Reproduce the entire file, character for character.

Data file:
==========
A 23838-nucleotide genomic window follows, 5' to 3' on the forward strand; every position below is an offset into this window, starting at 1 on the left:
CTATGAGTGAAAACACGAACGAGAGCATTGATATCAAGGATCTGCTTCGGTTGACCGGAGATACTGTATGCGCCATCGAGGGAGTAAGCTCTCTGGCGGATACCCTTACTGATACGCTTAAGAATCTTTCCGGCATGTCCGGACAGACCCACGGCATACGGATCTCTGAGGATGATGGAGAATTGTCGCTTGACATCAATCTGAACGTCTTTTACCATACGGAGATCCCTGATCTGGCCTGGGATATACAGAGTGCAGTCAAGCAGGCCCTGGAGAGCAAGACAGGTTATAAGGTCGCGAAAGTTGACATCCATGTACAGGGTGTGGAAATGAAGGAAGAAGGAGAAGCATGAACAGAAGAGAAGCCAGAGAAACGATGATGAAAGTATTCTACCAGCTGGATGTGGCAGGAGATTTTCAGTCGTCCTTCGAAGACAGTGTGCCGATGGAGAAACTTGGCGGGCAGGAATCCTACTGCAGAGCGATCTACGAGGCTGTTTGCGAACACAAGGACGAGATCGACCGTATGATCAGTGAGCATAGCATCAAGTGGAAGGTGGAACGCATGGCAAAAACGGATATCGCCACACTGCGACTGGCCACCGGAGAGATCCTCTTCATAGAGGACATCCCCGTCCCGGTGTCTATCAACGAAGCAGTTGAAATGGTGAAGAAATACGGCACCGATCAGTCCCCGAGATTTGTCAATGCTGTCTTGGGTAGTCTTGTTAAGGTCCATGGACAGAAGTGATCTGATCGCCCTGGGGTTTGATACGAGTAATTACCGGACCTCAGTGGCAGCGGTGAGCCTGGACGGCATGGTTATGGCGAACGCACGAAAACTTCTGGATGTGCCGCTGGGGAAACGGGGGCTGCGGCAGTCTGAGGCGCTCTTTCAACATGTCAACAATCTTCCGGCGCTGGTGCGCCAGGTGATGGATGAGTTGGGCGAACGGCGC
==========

A 23838-nucleotide genomic window follows, 5' to 3' on the forward strand; every position below is an offset into this window, starting at 1 on the left:
CTATGAGTGAAAACACGAACGAGAGCATTGATATCAAGGATCTGCTTCGGTTGACCGGAGATACTGTATGCGCCATCGAGGGAGTAAGCTCTCTGGCGGATACCCTTACTGATACGCTTAAGAATCTTTCCGGCATGTCCGGACAGACCCACGGCATACGGATCTCTGAGGATGATGGAGAATTGTCGCTTGACATCAATCTGAACGTCTTTTACCATACGGAGATCCCTGATCTGGCCTGGGATATACAGAGTGCAGTCAAGCAGGCCCTGGAGAGCAAGACAGGTTATAAGGTCGCGAAAGTTGACATCCATGTACAGGGTGTGGAAATGAAGGAAGAAGGAGAAGCATGAACAGAAGAGAAGCCAGAGAAACGATGATGAAAGTATTCTACCAGCTGGATGTGGCAGGAGATTTTCAGTCGTCCTTCGAAGACAGTGTGCCGATGGAGAAACTTGGCGGGCAGGAATCCTACTGCAGAGCGATCTACGAGGCTGTTTGCGAACACAAGGACGAGATCGACCGTATGATCAGTGAGCATAGCATCAAGTGGAAGGTGGAACGCATGGCAAAAACGGATATCGCCACACTGCGACTGGCCACCGGAGAGATCCTCTTCATAGAGGACATCCCCGTCCCGGTGTCTATCAACGAAGCAGTTGAAATGGTGAAGAAATACGGCACCGATCAGTCCCCGAGATTTGTCAATGCTGTCTTGGGTAGTCTTGTTAAGGTCCATGGACAGAAGTGATCTGATCGCCCTGGGGTTTGATACGAGTAATTACCGGACCTCAGTGGCAGCGGTGAGCCTGGACGGCATGGTTATGGCGAACGCACGAAAACTTCTGGATGTGCCGCTGGGGAAACGGGGGCTGCGGCAGTCTGAGGCGCTCTTTCAACATGTCAACAATCTTCCGGCGCTGGTGCGCCAGGTGATGGATGAGTTGGGCGAACGGCGC